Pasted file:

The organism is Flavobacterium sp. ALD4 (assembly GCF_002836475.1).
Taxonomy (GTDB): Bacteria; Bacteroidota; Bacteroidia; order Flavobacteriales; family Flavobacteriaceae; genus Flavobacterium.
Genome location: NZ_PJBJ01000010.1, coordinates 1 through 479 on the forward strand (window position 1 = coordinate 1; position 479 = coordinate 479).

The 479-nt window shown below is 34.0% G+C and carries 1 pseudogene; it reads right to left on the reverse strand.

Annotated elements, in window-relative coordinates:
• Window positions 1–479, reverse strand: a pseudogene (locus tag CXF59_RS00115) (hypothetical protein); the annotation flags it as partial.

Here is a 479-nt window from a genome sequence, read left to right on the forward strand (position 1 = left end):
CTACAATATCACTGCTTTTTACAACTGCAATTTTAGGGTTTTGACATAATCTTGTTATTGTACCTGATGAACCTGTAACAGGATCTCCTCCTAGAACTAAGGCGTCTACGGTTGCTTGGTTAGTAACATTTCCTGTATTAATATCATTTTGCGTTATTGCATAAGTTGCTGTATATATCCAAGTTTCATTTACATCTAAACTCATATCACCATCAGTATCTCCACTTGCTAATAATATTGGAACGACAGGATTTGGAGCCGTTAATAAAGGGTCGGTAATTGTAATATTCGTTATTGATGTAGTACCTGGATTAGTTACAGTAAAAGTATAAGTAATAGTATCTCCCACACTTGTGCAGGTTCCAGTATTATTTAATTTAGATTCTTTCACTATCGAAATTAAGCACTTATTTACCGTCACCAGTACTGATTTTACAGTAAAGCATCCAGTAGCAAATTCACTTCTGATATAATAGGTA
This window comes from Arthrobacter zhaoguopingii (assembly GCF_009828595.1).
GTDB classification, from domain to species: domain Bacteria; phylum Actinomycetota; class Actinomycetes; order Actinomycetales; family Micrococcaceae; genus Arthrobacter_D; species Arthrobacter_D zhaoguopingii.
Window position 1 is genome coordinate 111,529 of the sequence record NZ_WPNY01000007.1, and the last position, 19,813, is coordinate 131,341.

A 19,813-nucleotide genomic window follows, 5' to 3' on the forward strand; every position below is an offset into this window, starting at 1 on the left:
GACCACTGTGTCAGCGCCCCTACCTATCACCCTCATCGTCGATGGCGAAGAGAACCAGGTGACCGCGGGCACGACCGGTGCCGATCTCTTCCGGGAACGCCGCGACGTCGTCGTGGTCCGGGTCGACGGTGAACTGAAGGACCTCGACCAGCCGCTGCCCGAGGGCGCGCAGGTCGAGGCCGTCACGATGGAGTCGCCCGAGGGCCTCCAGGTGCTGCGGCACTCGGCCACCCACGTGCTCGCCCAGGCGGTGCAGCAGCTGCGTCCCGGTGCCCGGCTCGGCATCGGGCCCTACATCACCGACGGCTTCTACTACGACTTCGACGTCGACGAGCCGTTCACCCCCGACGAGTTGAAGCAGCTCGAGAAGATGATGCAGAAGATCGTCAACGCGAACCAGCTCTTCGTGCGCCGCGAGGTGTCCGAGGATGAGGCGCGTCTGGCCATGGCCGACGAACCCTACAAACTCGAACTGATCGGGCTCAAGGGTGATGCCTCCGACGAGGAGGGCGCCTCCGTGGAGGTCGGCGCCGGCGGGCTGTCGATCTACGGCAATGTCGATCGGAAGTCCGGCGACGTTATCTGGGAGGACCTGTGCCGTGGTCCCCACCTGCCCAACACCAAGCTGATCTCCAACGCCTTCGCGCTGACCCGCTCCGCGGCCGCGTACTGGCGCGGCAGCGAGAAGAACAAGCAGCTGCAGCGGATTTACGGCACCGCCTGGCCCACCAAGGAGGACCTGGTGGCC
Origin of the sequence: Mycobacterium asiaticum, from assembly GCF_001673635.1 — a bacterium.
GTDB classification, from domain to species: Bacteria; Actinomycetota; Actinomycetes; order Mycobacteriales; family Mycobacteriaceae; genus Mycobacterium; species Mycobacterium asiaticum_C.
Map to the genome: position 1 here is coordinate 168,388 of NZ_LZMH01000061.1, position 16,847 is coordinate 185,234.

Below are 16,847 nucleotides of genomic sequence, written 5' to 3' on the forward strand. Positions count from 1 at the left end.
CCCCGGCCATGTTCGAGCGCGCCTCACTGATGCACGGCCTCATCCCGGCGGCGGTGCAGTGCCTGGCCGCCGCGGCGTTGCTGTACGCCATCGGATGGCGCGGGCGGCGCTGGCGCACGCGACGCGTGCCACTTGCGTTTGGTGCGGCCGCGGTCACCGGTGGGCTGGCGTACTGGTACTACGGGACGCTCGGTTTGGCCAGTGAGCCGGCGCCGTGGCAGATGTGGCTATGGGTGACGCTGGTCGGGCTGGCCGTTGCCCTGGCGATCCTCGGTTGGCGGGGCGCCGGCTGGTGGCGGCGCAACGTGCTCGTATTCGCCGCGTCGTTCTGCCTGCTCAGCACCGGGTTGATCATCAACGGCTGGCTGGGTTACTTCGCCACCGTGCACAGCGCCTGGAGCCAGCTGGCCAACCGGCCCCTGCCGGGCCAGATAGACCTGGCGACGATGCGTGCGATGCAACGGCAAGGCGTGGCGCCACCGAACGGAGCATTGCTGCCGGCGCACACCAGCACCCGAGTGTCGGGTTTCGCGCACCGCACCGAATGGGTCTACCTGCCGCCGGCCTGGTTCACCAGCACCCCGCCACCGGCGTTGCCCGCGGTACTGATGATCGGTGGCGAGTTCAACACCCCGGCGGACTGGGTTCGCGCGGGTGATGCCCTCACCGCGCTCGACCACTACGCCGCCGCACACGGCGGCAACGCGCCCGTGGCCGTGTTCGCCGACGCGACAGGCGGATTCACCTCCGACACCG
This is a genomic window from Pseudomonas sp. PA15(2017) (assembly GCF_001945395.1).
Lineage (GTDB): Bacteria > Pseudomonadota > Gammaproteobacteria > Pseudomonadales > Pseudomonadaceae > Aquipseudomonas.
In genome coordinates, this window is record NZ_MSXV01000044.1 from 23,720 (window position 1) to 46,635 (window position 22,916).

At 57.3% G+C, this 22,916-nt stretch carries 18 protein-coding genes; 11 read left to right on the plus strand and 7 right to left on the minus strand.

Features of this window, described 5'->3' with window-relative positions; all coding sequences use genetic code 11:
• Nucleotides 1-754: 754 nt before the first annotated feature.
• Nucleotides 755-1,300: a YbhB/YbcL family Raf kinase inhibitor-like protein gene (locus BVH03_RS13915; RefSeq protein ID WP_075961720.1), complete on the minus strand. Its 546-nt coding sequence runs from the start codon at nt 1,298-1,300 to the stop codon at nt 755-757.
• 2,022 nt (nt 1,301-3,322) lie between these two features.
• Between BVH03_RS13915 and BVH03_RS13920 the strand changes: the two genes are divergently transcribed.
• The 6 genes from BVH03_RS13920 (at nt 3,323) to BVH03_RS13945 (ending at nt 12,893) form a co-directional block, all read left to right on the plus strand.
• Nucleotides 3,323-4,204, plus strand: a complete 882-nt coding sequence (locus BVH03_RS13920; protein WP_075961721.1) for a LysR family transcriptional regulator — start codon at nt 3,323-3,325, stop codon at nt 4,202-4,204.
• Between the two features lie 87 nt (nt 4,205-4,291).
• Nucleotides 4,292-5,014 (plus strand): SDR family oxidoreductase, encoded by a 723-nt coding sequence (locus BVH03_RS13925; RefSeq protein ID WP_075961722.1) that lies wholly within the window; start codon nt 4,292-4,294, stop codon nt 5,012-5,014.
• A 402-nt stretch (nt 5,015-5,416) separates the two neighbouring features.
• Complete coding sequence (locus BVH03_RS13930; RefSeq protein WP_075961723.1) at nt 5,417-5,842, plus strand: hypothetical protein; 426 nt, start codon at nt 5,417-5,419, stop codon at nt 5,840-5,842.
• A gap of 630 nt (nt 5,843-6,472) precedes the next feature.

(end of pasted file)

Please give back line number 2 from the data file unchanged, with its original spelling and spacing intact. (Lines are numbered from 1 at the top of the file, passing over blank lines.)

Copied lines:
Taxonomy (GTDB): Bacteria; Bacteroidota; Bacteroidia; order Flavobacteriales; family Flavobacteriaceae; genus Flavobacterium.